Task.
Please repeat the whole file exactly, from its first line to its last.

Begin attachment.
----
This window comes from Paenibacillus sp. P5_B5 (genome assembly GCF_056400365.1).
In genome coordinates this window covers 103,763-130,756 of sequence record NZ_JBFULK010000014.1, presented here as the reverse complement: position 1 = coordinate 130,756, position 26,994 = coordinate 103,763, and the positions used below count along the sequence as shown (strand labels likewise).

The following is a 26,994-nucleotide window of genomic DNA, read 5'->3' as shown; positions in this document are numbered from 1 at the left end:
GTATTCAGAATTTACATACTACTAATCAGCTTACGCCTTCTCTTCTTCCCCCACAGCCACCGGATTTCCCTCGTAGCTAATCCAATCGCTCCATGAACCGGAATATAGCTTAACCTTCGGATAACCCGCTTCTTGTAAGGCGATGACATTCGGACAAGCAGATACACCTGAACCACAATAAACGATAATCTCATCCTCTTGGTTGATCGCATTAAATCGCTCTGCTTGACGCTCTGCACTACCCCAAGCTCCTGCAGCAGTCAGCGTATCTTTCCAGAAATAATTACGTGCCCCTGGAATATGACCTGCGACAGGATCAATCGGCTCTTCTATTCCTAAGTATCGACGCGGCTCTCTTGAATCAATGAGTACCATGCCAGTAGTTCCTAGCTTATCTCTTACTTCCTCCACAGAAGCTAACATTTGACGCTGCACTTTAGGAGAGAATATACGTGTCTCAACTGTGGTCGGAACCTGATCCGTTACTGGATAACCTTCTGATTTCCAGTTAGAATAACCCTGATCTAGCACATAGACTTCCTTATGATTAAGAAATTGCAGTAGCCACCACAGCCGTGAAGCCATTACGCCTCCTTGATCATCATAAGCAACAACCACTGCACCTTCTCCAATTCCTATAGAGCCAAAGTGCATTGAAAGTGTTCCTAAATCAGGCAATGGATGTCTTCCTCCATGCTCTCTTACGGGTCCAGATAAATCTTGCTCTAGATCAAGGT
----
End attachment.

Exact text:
This window comes from Paenibacillus sp. P5_B5 (genome assembly GCF_056400365.1).
In genome coordinates this window covers 103,763-130,756 of sequence record NZ_JBFULK010000014.1, presented here as the reverse complement: position 1 = coordinate 130,756, position 26,994 = coordinate 103,763, and the positions used below count along the sequence as shown (strand labels likewise).

The following is a 26,994-nucleotide window of genomic DNA, read 5'->3' as shown; positions in this document are numbered from 1 at the left end:
GTATTCAGAATTTACATACTACTAATCAGCTTACGCCTTCTCTTCTTCCCCCACAGCCACCGGATTTCCCTCGTAGCTAATCCAATCGCTCCATGAACCGGAATATAGCTTAACCTTCGGATAACCCGCTTCTTGTAAGGCGATGACATTCGGACAAGCAGATACACCTGAACCACAATAAACGATAATCTCATCCTCTTGGTTGATCGCATTAAATCGCTCTGCTTGACGCTCTGCACTACCCCAAGCTCCTGCAGCAGTCAGCGTATCTTTCCAGAAATAATTACGTGCCCCTGGAATATGACCTGCGACAGGATCAATCGGCTCTTCTATTCCTAAGTATCGACGCGGCTCTCTTGAATCAATGAGTACCATGCCAGTAGTTCCTAGCTTATCTCTTACTTCCTCCACAGAAGCTAACATTTGACGCTGCACTTTAGGAGAGAATATACGTGTCTCAACTGTGGTCGGAACCTGATCCGTTACTGGATAACCTTCTGATTTCCAGTTAGAATAACCCTGATCTAGCACATAGACTTCCTTATGATTAAGAAATTGCAGTAGCCACCACAGCCGTGAAGCCATTACGCCTCCTTGATCATCATAAGCAACAACCACTGCACCTTCTCCAATTCCTATAGAGCCAAAGTGCATTGAAAGTGTTCCTAAATCAGGCAATGGATGTCTTCCTCCATGCTCTCTTACGGGTCCAGATAAATCTTGCTCTAGATCAAGGT